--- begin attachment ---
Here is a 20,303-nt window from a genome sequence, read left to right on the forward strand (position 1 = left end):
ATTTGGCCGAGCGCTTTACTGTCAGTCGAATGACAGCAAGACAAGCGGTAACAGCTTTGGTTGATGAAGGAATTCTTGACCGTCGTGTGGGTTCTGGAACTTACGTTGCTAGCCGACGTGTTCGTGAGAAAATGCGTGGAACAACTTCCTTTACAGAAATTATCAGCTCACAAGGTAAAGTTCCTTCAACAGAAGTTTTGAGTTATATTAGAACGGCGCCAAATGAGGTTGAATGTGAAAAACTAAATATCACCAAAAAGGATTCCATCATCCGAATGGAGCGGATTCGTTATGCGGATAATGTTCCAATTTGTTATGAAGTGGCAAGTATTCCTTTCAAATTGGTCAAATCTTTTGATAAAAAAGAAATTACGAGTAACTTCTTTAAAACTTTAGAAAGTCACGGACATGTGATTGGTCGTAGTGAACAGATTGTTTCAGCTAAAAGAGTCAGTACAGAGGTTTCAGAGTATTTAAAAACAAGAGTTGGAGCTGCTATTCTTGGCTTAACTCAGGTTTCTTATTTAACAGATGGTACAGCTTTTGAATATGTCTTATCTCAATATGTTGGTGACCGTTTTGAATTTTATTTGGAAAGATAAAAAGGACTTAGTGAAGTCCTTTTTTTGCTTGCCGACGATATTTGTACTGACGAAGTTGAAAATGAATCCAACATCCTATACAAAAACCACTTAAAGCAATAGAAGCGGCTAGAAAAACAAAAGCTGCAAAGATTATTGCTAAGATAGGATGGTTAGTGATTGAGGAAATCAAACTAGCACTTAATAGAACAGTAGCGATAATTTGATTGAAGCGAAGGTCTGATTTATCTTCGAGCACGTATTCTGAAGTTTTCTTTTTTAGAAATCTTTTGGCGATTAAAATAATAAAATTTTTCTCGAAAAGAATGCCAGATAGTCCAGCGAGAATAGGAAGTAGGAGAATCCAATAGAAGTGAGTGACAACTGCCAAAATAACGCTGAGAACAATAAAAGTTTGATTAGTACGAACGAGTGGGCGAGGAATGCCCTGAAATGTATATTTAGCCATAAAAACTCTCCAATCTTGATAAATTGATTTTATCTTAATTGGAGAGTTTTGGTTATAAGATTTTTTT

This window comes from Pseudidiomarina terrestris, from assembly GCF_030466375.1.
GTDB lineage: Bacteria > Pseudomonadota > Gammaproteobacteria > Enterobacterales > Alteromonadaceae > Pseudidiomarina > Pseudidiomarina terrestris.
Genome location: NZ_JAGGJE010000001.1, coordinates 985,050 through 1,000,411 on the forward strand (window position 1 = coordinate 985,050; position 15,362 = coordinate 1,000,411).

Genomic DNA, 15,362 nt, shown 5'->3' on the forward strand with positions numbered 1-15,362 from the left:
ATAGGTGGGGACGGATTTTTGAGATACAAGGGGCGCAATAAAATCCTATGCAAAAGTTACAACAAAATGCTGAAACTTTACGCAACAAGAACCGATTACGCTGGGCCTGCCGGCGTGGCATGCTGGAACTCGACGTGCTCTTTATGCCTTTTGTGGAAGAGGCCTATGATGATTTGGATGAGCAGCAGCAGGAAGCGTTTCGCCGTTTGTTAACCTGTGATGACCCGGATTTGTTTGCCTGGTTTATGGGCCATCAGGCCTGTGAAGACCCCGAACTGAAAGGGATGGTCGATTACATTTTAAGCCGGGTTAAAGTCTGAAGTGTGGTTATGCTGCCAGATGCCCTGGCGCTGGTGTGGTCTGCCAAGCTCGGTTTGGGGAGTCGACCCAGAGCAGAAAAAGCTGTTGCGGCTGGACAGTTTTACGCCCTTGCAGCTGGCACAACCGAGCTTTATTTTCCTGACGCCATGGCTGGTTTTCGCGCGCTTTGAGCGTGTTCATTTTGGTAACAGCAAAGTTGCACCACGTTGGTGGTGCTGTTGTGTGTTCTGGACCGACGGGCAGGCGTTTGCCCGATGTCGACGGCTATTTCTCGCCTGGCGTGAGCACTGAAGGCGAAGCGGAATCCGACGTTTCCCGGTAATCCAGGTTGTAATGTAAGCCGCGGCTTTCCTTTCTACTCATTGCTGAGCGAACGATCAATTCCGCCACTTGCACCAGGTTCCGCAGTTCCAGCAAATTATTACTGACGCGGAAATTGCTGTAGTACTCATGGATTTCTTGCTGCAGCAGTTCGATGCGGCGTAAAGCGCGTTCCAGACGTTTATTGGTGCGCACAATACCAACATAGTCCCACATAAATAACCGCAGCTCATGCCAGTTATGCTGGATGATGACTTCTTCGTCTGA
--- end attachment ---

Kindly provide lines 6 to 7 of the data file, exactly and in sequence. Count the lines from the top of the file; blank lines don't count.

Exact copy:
Genomic DNA, 15,362 nt, shown 5'->3' on the forward strand with positions numbered 1-15,362 from the left:
ATAGGTGGGGACGGATTTTTGAGATACAAGGGGCGCAATAAAATCCTATGCAAAAGTTACAACAAAATGCTGAAACTTTACGCAACAAGAACCGATTACGCTGGGCCTGCCGGCGTGGCATGCTGGAACTCGACGTGCTCTTTATGCCTTTTGTGGAAGAGGCCTATGATGATTTGGATGAGCAGCAGCAGGAAGCGTTTCGCCGTTTGTTAACCTGTGATGACCCGGATTTGTTTGCCTGGTTTATGGGCCATCAGGCCTGTGAAGACCCCGAACTGAAAGGGATGGTCGATTACATTTTAAGCCGGGTTAAAGTCTGAAGTGTGGTTATGCTGCCAGATGCCCTGGCGCTGGTGTGGTCTGCCAAGCTCGGTTTGGGGAGTCGACCCAGAGCAGAAAAAGCTGTTGCGGCTGGACAGTTTTACGCCCTTGCAGCTGGCACAACCGAGCTTTATTTTCCTGACGCCATGGCTGGTTTTCGCGCGCTTTGAGCGTGTTCATTTTGGTAACAGCAAAGTTGCACCACGTTGGTGGTGCTGTTGTGTGTTCTGGACCGACGGGCAGGCGTTTGCCCGATGTCGACGGCTATTTCTCGCCTGGCGTGAGCACTGAAGGCGAAGCGGAATCCGACGTTTCCCGGTAATCCAGGTTGTAATGTAAGCCGCGGCTTTCCTTTCTACTCATTGCTGAGCGAACGATCAATTCCGCCACTTGCACCAGGTTCCGCAGTTCCAGCAAATTATTACTGACGCGGAAATTGCTGTAGTACTCATGGATTTCTTGCTGCAGCAGTTCGATGCGGCGTAAAGCGCGTTCCAGACGTTTATTGGTGCGCACAATACCAACATAGTCCCACATAAATAACCGCAGCTCATGCCAGTTATGCTGGATGATGACTTCTTCGTCTGA